We decide to stay the next night as the couple of friends found a ride to Arusha. The boss? from the camp he wants to talk to us, he wants to know how we spent our stay and offers us a bungalow each for the night since they are released. We do the move without forgetting the sheets and blankets so as not to ask for them. We take advantage of the little bar inside to connect to the Internet and recharge the PC. Dinner ? almost? the same and the show of the acrobats as well. We decide to remove the disturbance and retire to our? Rooms ?.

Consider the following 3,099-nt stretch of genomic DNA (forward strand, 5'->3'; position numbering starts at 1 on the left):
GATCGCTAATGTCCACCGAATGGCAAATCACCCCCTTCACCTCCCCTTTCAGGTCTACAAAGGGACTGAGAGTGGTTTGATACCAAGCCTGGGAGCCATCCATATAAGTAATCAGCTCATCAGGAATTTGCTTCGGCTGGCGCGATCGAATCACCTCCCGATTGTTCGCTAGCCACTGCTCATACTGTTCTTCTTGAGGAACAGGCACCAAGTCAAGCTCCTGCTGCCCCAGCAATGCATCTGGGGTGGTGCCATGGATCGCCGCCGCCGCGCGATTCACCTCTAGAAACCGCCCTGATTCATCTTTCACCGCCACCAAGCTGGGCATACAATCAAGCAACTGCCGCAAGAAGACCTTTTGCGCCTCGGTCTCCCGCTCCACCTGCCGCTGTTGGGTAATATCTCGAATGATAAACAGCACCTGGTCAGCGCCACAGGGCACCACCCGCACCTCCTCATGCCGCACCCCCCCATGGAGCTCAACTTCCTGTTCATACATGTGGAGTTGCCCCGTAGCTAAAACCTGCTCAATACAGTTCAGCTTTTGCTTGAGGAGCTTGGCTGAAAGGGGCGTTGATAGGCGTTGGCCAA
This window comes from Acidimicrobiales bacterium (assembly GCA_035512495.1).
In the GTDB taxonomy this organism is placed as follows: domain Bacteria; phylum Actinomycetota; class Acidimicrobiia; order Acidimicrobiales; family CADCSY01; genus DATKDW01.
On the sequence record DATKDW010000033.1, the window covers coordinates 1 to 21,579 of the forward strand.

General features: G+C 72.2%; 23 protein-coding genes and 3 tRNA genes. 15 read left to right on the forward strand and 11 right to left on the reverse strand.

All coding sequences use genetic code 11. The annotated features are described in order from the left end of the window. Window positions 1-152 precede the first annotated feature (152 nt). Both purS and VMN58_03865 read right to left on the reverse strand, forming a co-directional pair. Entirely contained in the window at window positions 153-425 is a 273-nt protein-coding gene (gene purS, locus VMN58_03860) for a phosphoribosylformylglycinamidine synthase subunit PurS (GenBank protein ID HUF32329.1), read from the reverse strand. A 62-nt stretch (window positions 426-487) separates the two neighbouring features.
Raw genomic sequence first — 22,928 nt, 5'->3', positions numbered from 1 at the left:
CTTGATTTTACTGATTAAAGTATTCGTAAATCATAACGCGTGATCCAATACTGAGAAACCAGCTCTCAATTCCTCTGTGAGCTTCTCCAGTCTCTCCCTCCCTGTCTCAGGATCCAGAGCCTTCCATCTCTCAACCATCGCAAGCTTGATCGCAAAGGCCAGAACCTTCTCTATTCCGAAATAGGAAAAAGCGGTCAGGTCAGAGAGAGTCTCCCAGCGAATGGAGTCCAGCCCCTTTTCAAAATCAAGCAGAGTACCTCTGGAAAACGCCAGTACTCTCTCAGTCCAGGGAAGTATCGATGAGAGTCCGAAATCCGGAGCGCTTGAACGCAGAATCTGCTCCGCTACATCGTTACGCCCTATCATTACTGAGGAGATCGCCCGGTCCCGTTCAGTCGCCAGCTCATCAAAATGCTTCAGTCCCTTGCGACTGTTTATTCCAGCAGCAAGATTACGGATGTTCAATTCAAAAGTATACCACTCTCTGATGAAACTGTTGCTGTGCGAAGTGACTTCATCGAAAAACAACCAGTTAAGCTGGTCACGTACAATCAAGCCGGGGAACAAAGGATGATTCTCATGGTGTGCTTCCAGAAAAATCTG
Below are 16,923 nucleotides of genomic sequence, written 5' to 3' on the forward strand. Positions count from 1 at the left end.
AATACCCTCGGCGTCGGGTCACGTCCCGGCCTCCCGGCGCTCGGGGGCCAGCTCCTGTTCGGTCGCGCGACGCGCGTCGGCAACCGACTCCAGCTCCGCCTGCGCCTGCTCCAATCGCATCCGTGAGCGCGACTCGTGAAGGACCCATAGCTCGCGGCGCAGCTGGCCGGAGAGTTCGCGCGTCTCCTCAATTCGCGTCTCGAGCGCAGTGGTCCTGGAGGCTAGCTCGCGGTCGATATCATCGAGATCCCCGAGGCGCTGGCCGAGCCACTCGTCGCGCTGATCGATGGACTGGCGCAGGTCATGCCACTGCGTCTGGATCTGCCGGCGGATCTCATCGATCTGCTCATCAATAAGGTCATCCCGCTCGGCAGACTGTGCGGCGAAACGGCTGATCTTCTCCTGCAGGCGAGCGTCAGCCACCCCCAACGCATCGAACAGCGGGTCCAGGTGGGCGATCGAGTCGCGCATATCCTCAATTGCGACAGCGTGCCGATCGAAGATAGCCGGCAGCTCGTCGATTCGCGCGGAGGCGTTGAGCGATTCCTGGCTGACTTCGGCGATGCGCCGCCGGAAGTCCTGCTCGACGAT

Monday? 18 August